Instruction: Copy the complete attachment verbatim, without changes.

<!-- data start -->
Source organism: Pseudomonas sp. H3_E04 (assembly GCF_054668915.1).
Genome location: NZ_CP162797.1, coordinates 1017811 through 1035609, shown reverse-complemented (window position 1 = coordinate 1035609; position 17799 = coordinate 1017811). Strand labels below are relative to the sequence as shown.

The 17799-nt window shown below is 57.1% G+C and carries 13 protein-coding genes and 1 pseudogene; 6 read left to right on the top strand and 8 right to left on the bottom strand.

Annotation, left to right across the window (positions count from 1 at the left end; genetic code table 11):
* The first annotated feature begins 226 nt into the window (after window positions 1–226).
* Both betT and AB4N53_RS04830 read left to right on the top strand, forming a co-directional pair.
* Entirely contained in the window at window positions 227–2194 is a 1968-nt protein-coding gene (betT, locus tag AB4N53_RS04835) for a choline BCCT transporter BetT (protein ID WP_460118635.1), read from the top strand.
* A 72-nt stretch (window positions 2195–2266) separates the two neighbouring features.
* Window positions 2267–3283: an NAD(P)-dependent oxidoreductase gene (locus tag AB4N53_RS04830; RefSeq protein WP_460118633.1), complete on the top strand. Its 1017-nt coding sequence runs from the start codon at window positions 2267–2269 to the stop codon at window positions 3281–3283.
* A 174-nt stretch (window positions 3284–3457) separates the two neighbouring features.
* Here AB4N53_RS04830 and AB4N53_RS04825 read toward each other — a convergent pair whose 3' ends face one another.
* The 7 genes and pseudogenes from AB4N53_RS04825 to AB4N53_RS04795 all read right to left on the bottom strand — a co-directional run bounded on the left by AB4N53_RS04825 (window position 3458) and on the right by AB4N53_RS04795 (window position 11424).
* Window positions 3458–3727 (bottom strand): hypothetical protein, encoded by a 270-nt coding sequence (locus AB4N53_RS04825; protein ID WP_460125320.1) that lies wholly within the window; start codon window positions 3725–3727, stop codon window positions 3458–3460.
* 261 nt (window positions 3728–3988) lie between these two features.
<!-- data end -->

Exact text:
Source organism: Pseudomonas sp. H3_E04 (assembly GCF_054668915.1).
Genome location: NZ_CP162797.1, coordinates 1017811 through 1035609, shown reverse-complemented (window position 1 = coordinate 1035609; position 17799 = coordinate 1017811). Strand labels below are relative to the sequence as shown.

The 17799-nt window shown below is 57.1% G+C and carries 13 protein-coding genes and 1 pseudogene; 6 read left to right on the top strand and 8 right to left on the bottom strand.

Annotation, left to right across the window (positions count from 1 at the left end; genetic code table 11):
* The first annotated feature begins 226 nt into the window (after window positions 1–226).
* Both betT and AB4N53_RS04830 read left to right on the top strand, forming a co-directional pair.
* Entirely contained in the window at window positions 227–2194 is a 1968-nt protein-coding gene (betT, locus tag AB4N53_RS04835) for a choline BCCT transporter BetT (protein ID WP_460118635.1), read from the top strand.
* A 72-nt stretch (window positions 2195–2266) separates the two neighbouring features.
* Window positions 2267–3283: an NAD(P)-dependent oxidoreductase gene (locus tag AB4N53_RS04830; RefSeq protein WP_460118633.1), complete on the top strand. Its 1017-nt coding sequence runs from the start codon at window positions 2267–2269 to the stop codon at window positions 3281–3283.
* A 174-nt stretch (window positions 3284–3457) separates the two neighbouring features.
* Here AB4N53_RS04830 and AB4N53_RS04825 read toward each other — a convergent pair whose 3' ends face one another.
* The 7 genes and pseudogenes from AB4N53_RS04825 to AB4N53_RS04795 all read right to left on the bottom strand — a co-directional run bounded on the left by AB4N53_RS04825 (window position 3458) and on the right by AB4N53_RS04795 (window position 11424).
* Window positions 3458–3727 (bottom strand): hypothetical protein, encoded by a 270-nt coding sequence (locus AB4N53_RS04825; protein ID WP_460125320.1) that lies wholly within the window; start codon window positions 3725–3727, stop codon window positions 3458–3460.
* 261 nt (window positions 3728–3988) lie between these two features.